Unfinished Business, Doctor Who, Dr. Who, Chris Eccleston, Christopher Eccleston, Doctor who Fiction

Villiers Street, past the Emmanuel Church to Havelock Street, Hammond Street, Barlow Street, with a shop on the corner called Rumbelows which rented or sold televisions on easy terns, Ellen Street, Aqueduct Street, a wider, busier road, with an empty aqueduct because the canal had been stopped and partially drained just before that point. Cross over Brook Street at the corner of Murray Street.

Until then the walk from where Yas was living was just like the beat she walked in Sheffield as a Constable of the South Yorkshire Police. She memorised the near identical terraced streets in their back-to-back grid pattern. It was a way of compartmentalising the journey into manageable lengths that all beat officers had used since the job of police officer began.

But now she was at her destination. Arkwright Mill was a five-storey edifice built in 1854 of dull red brick with forbiddingly dark rectangular windows in regimented rows on each floor. Before half past eight even on a summer morning the mill cast a cold, dark shadow over Brook Street and made Yas feel she was literally stepping back in time to an actual Victorian factory.

“Well,” she thought wryly as she entered through the works entrance on the still cobbled Hawkins Street. “This is certainly a comedown from being a beauty queen.”

She took her timecard and punched in to show that she was there on time, ready for her day’s work. Next was the cloakroom where the mostly female machine workers changed out of their outdoor coats and donned brown cotton aprons or overalls and had a chance to talk to each other for a minute or two before the shift started.

Not that Yas talked to many people. She was new, for a start, and didn’t know anyone. Then, of course, she was automatically socially separated from the more or less half of the workforce who were white and nominally Christian whether they went to a church or not, and closed ranks against anyone noticeably not ‘one of them’. Racist words were technically against factory rules, but it was obvious that nothing would be done even if such incidents were reported.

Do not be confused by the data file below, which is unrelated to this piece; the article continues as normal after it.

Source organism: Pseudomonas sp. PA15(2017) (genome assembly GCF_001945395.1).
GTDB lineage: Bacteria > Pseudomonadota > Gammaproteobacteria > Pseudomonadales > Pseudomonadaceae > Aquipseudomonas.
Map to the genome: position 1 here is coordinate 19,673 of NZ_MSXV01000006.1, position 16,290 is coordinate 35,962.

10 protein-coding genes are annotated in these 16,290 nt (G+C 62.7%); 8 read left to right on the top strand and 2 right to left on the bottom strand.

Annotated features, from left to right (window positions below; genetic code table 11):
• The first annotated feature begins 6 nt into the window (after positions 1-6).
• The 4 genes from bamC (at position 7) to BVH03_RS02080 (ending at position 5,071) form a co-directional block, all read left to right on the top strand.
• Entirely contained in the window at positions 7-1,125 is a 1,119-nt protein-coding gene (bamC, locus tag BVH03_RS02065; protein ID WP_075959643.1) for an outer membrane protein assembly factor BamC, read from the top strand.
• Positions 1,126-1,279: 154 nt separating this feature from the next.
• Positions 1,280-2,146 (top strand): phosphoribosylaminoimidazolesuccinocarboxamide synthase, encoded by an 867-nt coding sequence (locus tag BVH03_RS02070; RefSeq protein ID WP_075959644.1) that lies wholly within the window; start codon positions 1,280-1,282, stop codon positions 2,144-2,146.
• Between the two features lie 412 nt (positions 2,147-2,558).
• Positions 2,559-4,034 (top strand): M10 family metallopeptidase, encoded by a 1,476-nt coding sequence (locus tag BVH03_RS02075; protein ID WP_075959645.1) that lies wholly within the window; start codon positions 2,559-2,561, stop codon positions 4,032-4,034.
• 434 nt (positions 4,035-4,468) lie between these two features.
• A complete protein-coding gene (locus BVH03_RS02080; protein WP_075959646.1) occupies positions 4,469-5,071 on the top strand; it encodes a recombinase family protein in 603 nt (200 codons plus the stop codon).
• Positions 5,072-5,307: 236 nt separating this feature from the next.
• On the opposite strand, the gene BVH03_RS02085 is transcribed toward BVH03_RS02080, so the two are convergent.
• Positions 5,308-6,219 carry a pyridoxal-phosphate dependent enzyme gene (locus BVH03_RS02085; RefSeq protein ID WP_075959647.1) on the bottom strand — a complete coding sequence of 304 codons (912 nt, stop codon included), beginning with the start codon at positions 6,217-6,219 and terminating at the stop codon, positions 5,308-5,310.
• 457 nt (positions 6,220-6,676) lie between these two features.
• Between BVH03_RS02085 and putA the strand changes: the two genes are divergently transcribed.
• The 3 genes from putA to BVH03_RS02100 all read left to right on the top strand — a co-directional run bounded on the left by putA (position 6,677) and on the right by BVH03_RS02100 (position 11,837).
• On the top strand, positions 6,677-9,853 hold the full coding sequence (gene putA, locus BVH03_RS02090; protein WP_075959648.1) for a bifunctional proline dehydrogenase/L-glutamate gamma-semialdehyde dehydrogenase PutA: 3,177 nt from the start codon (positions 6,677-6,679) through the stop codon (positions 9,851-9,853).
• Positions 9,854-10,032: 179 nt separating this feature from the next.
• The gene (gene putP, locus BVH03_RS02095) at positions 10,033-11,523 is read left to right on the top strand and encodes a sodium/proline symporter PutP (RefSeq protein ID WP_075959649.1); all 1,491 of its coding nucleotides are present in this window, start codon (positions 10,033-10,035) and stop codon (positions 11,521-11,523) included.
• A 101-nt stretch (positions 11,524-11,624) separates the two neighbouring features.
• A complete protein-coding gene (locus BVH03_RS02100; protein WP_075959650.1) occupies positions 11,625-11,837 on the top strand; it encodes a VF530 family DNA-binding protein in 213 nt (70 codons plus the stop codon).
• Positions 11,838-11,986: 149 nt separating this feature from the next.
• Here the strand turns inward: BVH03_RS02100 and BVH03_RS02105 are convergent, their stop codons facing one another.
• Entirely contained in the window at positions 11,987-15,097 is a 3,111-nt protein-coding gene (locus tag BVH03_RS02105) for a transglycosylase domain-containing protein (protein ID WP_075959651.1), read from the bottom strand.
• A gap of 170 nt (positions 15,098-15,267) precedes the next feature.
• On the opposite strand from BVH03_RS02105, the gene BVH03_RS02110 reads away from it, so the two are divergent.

To make things worse, Yas’s family were from the Punjab on the border between Pakistan and India. Most of the non-white half of the staff were from the country still known as East Pakistan until it became Bangladesh in another ten years. That transition, as Yas knew as historical fact, only happened after a thoroughly nasty war* in which the Bengali civilians, particularly women, suffered horrific war crimes. Even in this decade, relationships between the two countries were strained and in addition to a kind of racial guilt for what still hadn’t happened yet, Yas felt the political, cultural and language differences keenly.

Especially the language. Even when speaking English the accents were all different to hers. Mostly among themselves the women spoke their first language of Bengali. Yas was brought up speaking Urdu as her second language after English. Of course, thanks to the TARDIS’s peculiar effects she understood Bengali, but revealing that would have caused even more social problems.